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Kavli prize for gravitational-wave pioneers

Winners of the 2016 Kavli Prize in Astrophysics

Gravitational-wave pioneers: (l to r) Ronald Drever, Kip Thorne and Rainer Weiss.

By Michael Banks

It’s been a great month for the people behind the Advanced Laser Interferometer Gravitational-wave Observatory (aLIGO), which recently discovered gravitational waves.

In early May, Ron Drever, Kip Thorne and Rainer Weiss – who co-founded LIGO – together bagged a cool $1m share of a special $3m Breakthrough Prize together with more than 1000 LIGO scientists, who shared the remaining $2m.

Earlier this week, the trio won the $1.2m Shaw Prize and today it has been announced that they have been awarded the $1m Kavli Prize in Astrophysics. Each is now more than $1m richer than they were at the start of May.

Also today, the Kavli Foundation announced that Gerd Binnig, a former member of IBM Zurich Research Laboratory, Switzerland, Christoph Gerber from the University of Basel, Switzerland, and Calvin Quate of Stanford University, US, have been awarded the Kavli Prize in Nanoscience for the invention of atomic force microscopy (AFM) 30 years ago.

You can read a recent interview with Gerber about how AFM continues to shape nanoscale research that was published in May’s Physics World focus issue on nanotechnology.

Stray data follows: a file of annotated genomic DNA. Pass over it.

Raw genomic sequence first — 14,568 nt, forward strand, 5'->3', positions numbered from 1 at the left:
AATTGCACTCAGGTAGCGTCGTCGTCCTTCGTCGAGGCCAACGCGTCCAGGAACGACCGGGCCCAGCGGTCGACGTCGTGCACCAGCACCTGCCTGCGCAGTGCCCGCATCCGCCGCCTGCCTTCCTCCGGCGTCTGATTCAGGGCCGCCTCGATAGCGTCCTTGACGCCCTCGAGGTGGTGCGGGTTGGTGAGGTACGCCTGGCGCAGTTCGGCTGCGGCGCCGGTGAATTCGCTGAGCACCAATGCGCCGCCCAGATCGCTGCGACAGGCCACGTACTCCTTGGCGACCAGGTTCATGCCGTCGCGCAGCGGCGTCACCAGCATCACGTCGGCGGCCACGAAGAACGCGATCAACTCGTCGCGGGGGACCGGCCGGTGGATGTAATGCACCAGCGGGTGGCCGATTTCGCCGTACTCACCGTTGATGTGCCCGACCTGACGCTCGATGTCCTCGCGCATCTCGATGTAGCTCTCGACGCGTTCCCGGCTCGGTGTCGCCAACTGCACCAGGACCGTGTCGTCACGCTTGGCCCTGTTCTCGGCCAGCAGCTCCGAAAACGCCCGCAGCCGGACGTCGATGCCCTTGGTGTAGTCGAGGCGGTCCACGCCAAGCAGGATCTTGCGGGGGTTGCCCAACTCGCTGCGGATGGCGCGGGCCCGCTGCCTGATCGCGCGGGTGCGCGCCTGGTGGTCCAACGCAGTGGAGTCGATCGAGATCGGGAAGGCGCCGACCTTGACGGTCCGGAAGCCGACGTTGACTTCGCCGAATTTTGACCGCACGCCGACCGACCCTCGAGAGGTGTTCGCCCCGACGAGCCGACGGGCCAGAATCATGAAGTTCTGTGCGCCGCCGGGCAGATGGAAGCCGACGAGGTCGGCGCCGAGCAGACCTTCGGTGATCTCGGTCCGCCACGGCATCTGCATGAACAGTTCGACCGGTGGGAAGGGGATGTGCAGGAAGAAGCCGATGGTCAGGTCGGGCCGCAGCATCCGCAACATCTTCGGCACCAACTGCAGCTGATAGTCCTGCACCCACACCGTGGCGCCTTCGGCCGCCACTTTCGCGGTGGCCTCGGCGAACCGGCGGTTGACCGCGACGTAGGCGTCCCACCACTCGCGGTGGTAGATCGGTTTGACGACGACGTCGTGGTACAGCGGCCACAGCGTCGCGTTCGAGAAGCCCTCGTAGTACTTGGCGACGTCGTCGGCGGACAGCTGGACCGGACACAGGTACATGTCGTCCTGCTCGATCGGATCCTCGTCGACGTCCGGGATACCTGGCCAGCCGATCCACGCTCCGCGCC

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  1. M. Asghar

    Although the aLIGO-based persons do deserve the prize, one should have waited for the award, the detection of at least another event as confirmation either by them or by the other coming-on detector.

  2. Dileep Sathe

    I would like to raise two points, from the point of view of public – especially young fraduates. LIGO tunnels are 4 km long and light is made to take 280 rounds before meeintg the detector. And the change in path length is only one thousandth of a proton size. Is this change in path length *really* reliable.

    Secondly, LIGO scientist raisedd the doubt on the previous estimation of background noise, due to gravity waves, as reported on as tory of 07 April 2016.

    In view of these two points, I think, this prize is given bit early than expected.

  3. Trackback: Russian officials say no decision until Monday on Soyuz delay - What's Up In Space?

  4. Himani Mehta

    Although it’s a grt achievmnt for existance of gravitational waves bt still why many namely personalities as Neil Turok are not ready to accept their existance, instead they r betting against it??

  5. Trackback: Russian officials say no decision until Monday on Soyuz delay - FuelAddictsFuelAddicts


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